Graphene Cytobot - Cyborg Bacterial Spores May Help Astronauts

Cyborg bacterial spores festooned with quantum dots - cytobots - leverage their extreme sensitivity to changes in humidity. It's a bacterial spore with quantum dots on its cell membrane that generate an electrical charge when the cell expands and shrinks depending on the humidity in the surrounding environment. The device may be able to detect leaks in the International Space Station, among other applications.


(Cyborg bacterial spores with quantum dots - cytobots)

At the tiny scale of a single cell, measuring movements isn’t easy. So the researchers wanted to find a way to get the clearest signal about a particular environmental condition—in this case, humidity—based on how much a cell moves in response to it. The researchers chose a particularly sensitive kind of cell, a spore of the bacterium Bacillus, and placed two quantum dots on its cell membrane. Quantum dots are tiny conductors that can efficiently transfer signals from one medium to another.

The researchers attached electrodes to either end of the spore and measured the dots’ conductivity; when the humidity was lower, the spore would contract and bring the quantum dots closer, which would create a spike in the conductivity reading. Each time the researchers changed the humidity around the spore, they saw a clear change in the readings, with a response rate 10 times faster than the most advanced water-absorbing sensors, they said.

Such rapid and sensitive humidity readings could be useful for conditions where changes in humidity could spell disaster, like to detect leaks in space.

Robert Heinlein thought about this problem. In his 1948 short story Gentlemen, Be Seated, he described life in a lunar habitat. And the inevitable air leaks.

There were perhaps a dozen bladder-like objects in the tunnel, the size and shape of toy balloons. They seemed to displace exactly their own weight of air; they floated without displaying much tendency to rise or settle. Konski batted one out of his way and answered me before I could ask.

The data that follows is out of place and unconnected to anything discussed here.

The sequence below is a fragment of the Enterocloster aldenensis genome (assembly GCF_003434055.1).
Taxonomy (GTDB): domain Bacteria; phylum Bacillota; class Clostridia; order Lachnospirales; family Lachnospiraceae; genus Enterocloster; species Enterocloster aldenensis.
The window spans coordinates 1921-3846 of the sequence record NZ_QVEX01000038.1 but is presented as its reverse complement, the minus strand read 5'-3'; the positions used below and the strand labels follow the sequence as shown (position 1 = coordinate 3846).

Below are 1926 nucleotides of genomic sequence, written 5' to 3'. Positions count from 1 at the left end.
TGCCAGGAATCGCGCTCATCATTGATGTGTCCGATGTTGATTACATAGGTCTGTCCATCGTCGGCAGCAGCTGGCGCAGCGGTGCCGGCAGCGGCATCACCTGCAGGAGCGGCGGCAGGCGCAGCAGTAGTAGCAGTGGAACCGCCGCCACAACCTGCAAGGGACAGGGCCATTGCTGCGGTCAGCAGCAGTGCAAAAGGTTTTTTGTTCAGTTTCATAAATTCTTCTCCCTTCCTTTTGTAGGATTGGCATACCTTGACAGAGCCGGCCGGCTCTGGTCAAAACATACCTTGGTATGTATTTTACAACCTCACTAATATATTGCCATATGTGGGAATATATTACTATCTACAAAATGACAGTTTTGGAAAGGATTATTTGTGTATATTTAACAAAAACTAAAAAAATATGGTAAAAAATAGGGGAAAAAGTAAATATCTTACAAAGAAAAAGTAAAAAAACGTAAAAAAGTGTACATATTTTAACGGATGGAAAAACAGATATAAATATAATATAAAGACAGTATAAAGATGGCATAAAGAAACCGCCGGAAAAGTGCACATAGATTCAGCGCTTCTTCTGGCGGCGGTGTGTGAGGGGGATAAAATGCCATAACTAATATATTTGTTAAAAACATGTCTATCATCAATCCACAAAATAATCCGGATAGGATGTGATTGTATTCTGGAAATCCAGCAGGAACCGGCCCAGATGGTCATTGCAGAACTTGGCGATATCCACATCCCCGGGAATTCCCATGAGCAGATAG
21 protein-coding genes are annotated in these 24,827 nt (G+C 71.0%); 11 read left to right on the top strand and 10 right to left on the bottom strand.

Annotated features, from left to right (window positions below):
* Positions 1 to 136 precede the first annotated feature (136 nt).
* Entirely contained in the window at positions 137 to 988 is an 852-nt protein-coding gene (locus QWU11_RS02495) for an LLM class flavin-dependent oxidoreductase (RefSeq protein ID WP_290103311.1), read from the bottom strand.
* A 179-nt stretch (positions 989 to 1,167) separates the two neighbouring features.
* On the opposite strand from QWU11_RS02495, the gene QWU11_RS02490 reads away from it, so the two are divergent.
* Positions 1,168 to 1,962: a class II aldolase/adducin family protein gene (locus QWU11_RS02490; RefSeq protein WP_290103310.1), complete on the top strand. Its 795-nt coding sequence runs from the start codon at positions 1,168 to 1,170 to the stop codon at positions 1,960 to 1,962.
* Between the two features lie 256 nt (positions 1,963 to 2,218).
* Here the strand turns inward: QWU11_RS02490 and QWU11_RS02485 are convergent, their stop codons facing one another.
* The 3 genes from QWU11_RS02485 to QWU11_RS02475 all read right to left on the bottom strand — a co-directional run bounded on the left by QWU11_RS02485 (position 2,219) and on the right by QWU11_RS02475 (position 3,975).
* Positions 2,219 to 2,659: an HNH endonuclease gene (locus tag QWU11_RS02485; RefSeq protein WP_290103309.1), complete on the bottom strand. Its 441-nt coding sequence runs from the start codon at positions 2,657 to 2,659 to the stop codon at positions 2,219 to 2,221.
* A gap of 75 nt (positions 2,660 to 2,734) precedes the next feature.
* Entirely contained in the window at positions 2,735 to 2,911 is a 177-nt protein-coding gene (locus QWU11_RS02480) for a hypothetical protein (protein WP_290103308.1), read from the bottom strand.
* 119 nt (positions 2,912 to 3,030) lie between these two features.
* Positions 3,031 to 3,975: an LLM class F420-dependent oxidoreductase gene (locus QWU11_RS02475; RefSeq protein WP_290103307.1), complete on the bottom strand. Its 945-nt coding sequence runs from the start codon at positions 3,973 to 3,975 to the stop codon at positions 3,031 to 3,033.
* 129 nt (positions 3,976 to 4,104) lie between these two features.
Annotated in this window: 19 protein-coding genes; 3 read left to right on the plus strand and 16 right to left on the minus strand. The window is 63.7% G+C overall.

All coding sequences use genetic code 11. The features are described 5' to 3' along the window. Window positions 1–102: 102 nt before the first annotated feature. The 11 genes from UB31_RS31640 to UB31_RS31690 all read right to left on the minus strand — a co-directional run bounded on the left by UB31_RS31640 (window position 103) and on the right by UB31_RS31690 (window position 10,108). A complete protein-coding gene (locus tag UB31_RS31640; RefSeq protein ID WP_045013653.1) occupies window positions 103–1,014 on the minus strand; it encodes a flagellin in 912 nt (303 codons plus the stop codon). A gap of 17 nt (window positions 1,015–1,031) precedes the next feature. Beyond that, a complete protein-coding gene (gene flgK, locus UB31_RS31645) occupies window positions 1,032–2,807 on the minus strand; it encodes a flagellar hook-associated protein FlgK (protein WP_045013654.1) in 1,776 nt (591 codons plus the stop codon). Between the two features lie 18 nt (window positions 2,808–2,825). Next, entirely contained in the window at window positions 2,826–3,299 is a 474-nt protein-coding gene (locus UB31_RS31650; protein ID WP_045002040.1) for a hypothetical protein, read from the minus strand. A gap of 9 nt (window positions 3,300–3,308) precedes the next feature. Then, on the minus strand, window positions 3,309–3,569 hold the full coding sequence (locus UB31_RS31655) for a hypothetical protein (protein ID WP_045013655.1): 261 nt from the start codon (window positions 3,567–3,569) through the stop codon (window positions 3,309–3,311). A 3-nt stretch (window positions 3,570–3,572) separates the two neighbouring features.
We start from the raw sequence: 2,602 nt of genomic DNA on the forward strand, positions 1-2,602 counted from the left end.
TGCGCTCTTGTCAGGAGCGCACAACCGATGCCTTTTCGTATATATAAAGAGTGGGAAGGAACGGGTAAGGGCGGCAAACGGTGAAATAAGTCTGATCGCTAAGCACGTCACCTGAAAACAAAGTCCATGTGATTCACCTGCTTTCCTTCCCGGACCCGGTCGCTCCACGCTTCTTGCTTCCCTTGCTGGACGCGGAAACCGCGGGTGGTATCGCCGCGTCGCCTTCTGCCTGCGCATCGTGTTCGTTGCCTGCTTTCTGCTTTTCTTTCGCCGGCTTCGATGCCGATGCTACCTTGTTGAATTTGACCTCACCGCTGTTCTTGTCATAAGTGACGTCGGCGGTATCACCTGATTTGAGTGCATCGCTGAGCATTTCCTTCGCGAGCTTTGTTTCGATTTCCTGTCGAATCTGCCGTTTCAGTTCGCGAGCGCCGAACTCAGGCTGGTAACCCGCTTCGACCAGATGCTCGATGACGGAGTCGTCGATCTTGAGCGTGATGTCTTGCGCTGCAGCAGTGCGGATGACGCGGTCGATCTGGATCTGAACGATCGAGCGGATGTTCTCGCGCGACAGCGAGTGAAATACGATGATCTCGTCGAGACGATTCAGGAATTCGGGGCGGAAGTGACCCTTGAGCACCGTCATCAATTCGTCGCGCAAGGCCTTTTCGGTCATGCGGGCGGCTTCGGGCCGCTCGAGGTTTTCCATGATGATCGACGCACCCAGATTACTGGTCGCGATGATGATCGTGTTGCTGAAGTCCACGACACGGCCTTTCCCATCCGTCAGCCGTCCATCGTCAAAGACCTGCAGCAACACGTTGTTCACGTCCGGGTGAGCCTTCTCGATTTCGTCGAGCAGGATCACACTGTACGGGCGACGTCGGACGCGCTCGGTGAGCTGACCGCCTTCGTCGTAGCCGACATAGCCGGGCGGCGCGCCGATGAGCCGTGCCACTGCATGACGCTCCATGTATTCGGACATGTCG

"This piece of tunnel was pressurized today," he told me.

"These tag-alongs search out stray leaks. They're sticky inside. They get sucked up against a leak, break, and the goo gets sucked in, freezes and seals the leak."
(Read more about Heinlein's tag-alongs)

As far as I know, the first sf writer to combine electronic and tiny portions of living systems to create new products was Philip K. Dick.

As far as every day consumer products are concerned, you can't beat the Ampek F-a2 Recording System:

Nat Flieger reflexively poured water into a cup and fed the living protoplasm incorporated into the Ampek F-a2 recording system which he kept in his office; the Ganymedean life form did not experience pain and had not yet objected to being made over into a portion of an electronic system... neurologically it was primitive, but as an auditory receptor it was unexcelled.

(Read more about Dick's Ampek F-a2 Recording System)

Readers in their second decade of enjoying Technovelgy.com may recall a very similar idea from 2005 - 'Cellborg' Humidity Gauge First Bacterial Cyborg .

Via PopSci.

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